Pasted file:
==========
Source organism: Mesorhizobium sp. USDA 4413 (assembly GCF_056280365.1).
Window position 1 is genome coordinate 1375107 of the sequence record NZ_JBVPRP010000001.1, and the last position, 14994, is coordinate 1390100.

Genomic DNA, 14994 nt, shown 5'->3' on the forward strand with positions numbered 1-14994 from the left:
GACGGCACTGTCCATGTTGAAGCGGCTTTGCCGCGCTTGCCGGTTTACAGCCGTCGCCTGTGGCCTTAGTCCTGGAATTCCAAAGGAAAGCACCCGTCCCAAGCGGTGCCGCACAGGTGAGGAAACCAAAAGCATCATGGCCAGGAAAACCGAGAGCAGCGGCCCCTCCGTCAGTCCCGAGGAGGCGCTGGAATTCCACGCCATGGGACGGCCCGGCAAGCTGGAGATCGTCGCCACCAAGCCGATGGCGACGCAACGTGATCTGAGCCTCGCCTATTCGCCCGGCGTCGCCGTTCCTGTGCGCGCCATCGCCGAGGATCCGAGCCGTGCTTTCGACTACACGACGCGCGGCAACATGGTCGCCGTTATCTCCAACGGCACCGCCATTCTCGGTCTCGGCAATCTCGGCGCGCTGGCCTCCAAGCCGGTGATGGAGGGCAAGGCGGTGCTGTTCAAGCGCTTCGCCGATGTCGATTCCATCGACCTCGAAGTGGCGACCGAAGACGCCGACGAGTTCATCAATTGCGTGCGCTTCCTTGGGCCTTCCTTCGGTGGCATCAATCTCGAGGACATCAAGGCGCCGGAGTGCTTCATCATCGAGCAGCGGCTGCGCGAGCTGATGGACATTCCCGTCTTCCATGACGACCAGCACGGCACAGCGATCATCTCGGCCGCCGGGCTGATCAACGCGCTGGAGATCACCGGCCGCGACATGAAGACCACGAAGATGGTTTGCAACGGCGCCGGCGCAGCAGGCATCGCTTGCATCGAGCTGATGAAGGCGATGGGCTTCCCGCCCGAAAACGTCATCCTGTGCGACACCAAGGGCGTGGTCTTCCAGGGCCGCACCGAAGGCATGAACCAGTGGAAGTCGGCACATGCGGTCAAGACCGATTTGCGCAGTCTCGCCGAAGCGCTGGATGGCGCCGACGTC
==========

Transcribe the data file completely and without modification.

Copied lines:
Source organism: Mesorhizobium sp. USDA 4413 (assembly GCF_056280365.1).
Window position 1 is genome coordinate 1375107 of the sequence record NZ_JBVPRP010000001.1, and the last position, 14994, is coordinate 1390100.

Genomic DNA, 14994 nt, shown 5'->3' on the forward strand with positions numbered 1-14994 from the left:
GACGGCACTGTCCATGTTGAAGCGGCTTTGCCGCGCTTGCCGGTTTACAGCCGTCGCCTGTGGCCTTAGTCCTGGAATTCCAAAGGAAAGCACCCGTCCCAAGCGGTGCCGCACAGGTGAGGAAACCAAAAGCATCATGGCCAGGAAAACCGAGAGCAGCGGCCCCTCCGTCAGTCCCGAGGAGGCGCTGGAATTCCACGCCATGGGACGGCCCGGCAAGCTGGAGATCGTCGCCACCAAGCCGATGGCGACGCAACGTGATCTGAGCCTCGCCTATTCGCCCGGCGTCGCCGTTCCTGTGCGCGCCATCGCCGAGGATCCGAGCCGTGCTTTCGACTACACGACGCGCGGCAACATGGTCGCCGTTATCTCCAACGGCACCGCCATTCTCGGTCTCGGCAATCTCGGCGCGCTGGCCTCCAAGCCGGTGATGGAGGGCAAGGCGGTGCTGTTCAAGCGCTTCGCCGATGTCGATTCCATCGACCTCGAAGTGGCGACCGAAGACGCCGACGAGTTCATCAATTGCGTGCGCTTCCTTGGGCCTTCCTTCGGTGGCATCAATCTCGAGGACATCAAGGCGCCGGAGTGCTTCATCATCGAGCAGCGGCTGCGCGAGCTGATGGACATTCCCGTCTTCCATGACGACCAGCACGGCACAGCGATCATCTCGGCCGCCGGGCTGATCAACGCGCTGGAGATCACCGGCCGCGACATGAAGACCACGAAGATGGTTTGCAACGGCGCCGGCGCAGCAGGCATCGCTTGCATCGAGCTGATGAAGGCGATGGGCTTCCCGCCCGAAAACGTCATCCTGTGCGACACCAAGGGCGTGGTCTTCCAGGGCCGCACCGAAGGCATGAACCAGTGGAAGTCGGCACATGCGGTCAAGACCGATTTGCGCAGTCTCGCCGAAGCGCTGGATGGCGCCGACGTC